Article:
T2-mapping – segment-wise assessment of pixel-by-pixel homogeneity
For assessment of pixel-by-pixel homogeneity in T2-maps the number of segments, in which the pixel SD exceeded 20 % of the mean T2 time of the corresponding segment, was counted. All statistical analyses were performed twice: i) without exclusion of any segment and ii) with exclusion of all segments demonstrating pixel-by-pixel inhomogeneity as defined above.
Statistical analysis was performed in R 3.1.0 , using the packages nlme  and lme4  for fitting mixed effect models , and the package multcomp  for multiple comparisons based on the fitted models.
In the phantom experiments, the paired differences of the observed T2 times of the T2prep and GraSE sequence vs. that of the MESE sequence were tested for significance using paired T-Test.
Linear mixed effects models (with random effect for subject and for scans within subjects) were used to account for repeated measurements within each subject, allowing for different residual variances in different sequences . Tukey-type multiple comparisons  were performed to test for all pair-wise intraindividual differences between sequences.
For analysis of pixel-by-pixel homogeneity, observed proportions of segments in which the pixel-SD exceeded 20 % of the mean T2 time of the corresponding segment were analyzed in a generalized linear mixed model (logit-link, binomial assumption for the observed number of inhomogeneous segments) with a fixed effect for the sequences and random effects for subjects and repeated scans within subjects. The overall effect of sequences was assessed using a likelihood ratio test. Tukey-type comparisons between the three sequences (adjusted for multiple comparisons) were performed based on the model estimates .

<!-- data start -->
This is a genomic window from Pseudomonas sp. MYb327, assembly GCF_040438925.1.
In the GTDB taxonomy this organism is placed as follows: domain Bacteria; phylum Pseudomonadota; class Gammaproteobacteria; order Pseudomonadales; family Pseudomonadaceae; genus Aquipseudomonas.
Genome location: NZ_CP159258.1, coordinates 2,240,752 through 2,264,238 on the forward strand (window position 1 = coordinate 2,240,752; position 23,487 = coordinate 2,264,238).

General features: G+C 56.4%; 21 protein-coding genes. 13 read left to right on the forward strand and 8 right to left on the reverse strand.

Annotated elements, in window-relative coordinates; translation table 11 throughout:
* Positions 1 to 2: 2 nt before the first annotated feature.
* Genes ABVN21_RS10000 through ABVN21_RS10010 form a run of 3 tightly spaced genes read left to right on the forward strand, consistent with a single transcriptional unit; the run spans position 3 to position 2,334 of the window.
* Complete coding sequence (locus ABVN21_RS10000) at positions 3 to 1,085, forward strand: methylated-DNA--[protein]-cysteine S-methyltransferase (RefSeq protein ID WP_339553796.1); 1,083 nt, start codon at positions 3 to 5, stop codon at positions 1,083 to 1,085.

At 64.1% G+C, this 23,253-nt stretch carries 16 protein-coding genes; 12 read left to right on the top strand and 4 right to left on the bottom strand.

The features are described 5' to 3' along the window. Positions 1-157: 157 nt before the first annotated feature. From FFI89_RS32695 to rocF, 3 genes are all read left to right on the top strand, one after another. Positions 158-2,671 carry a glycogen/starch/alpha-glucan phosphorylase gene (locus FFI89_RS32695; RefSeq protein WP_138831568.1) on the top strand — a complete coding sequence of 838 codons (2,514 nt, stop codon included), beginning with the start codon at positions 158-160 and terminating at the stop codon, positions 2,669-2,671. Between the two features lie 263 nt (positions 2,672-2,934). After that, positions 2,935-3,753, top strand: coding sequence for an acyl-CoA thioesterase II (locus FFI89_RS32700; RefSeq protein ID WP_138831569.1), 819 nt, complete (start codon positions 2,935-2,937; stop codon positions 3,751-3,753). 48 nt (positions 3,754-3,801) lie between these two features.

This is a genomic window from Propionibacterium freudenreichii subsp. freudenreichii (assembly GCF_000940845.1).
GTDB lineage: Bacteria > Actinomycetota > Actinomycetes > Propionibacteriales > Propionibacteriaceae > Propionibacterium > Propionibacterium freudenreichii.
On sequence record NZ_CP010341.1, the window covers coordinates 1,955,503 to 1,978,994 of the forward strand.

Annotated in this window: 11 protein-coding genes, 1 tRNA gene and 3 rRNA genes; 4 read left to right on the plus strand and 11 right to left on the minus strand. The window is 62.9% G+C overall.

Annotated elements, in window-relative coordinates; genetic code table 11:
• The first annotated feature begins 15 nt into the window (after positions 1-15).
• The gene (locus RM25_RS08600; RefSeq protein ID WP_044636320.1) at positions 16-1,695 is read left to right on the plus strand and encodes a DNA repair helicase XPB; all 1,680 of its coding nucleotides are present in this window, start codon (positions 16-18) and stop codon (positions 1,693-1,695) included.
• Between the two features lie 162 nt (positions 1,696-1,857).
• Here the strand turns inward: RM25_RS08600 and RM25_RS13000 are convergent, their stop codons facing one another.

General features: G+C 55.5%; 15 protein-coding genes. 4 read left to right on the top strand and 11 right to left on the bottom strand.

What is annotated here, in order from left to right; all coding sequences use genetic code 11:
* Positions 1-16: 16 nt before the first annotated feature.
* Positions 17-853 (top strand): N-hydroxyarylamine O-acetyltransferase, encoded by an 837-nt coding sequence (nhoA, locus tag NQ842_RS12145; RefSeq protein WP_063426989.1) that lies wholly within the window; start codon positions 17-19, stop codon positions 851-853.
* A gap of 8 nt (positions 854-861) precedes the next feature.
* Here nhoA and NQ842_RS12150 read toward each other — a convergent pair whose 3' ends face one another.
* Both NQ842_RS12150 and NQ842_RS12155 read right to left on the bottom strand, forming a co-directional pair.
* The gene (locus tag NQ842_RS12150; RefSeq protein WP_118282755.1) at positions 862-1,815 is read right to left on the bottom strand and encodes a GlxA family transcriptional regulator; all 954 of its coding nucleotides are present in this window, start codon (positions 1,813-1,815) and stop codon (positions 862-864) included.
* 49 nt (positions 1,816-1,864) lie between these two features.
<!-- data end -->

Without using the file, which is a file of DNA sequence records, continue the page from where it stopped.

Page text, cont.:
The results of the phantom experiments are shown in Table 2. Phantom experiments showed that significantly higher T2 values were measured using T2prep or GraSE, when compared to the MESE sequence (p < 0.001 for both). For GraSE, a smaller overestimation of T2 was observed in general when compared to T2prep (mean difference 6.4 ms), which was invariant to the T1 of the respective species. For T2prep, more pronounced deviations to the T2 values measured with MESE (mean difference 14.5 ms) were observed, particularly for species with short T1 (<500 ms).
In vivo experiments
In vivo global myocardial T2 relaxation times for each sequence are summarized in Table 3. GraSE yielded highest and T2prep lowest T2 estimates (Fig. 3). T2 values obtained with GraSE were significantly higher than those obtained with T2prep (59.3 ± 4.0 vs. 52.4 ± 2.8 ms, p < 0.001) and MESE (59.3 ± 4.0 vs. 53.8 ± 2.5 ms, p < 0.001). Comparing T2prep and MESE, T2 values differed slightly, but differences proved to be not significant at the 5 % level (52.4 ± 2.8 vs. 53.8 ± 2.5 ms, p = 0.306).
Analysis of pixel-by-pixel homogeneity per segment revealed a variability of T2 values by a standard deviation of more than 20 % of the mean T2 time of the corresponding segment in 8 % of all analyzed myocardial segments. The highest number of segments meeting the definition of inhomogeneity was found for T2prep (14 %), followed by MESE (10 %) (Fig. 4). Conversely, GraSE showed only a relatively small number of segments affected by inhomogeneity (5 %). The difference in the number of inhomogeneous segments between GraSE and T2prep proved to be significant at the 5 % level (p = 0.027).
Inclusion or exclusion of inhomogeneous myocardial segments did not yield significant changes of the mean T2 times, nor did it exclude extreme values/outliers. Due to these observations, no data were excluded in the statistical analyses.
In the present study, we introduced a fast T2-mapping sequence (GraSE) and compared it against a T2prep and a MESE sequence in a phantom and in vivo. While T2 is an inherent tissue property, previous studies have provided evidence that different T2-mapping sequence designs may introduce variations in the measured T2 values [7, 13]. Accordingly, our study revealed significant variations for the derived T2 values depending on the sequence used.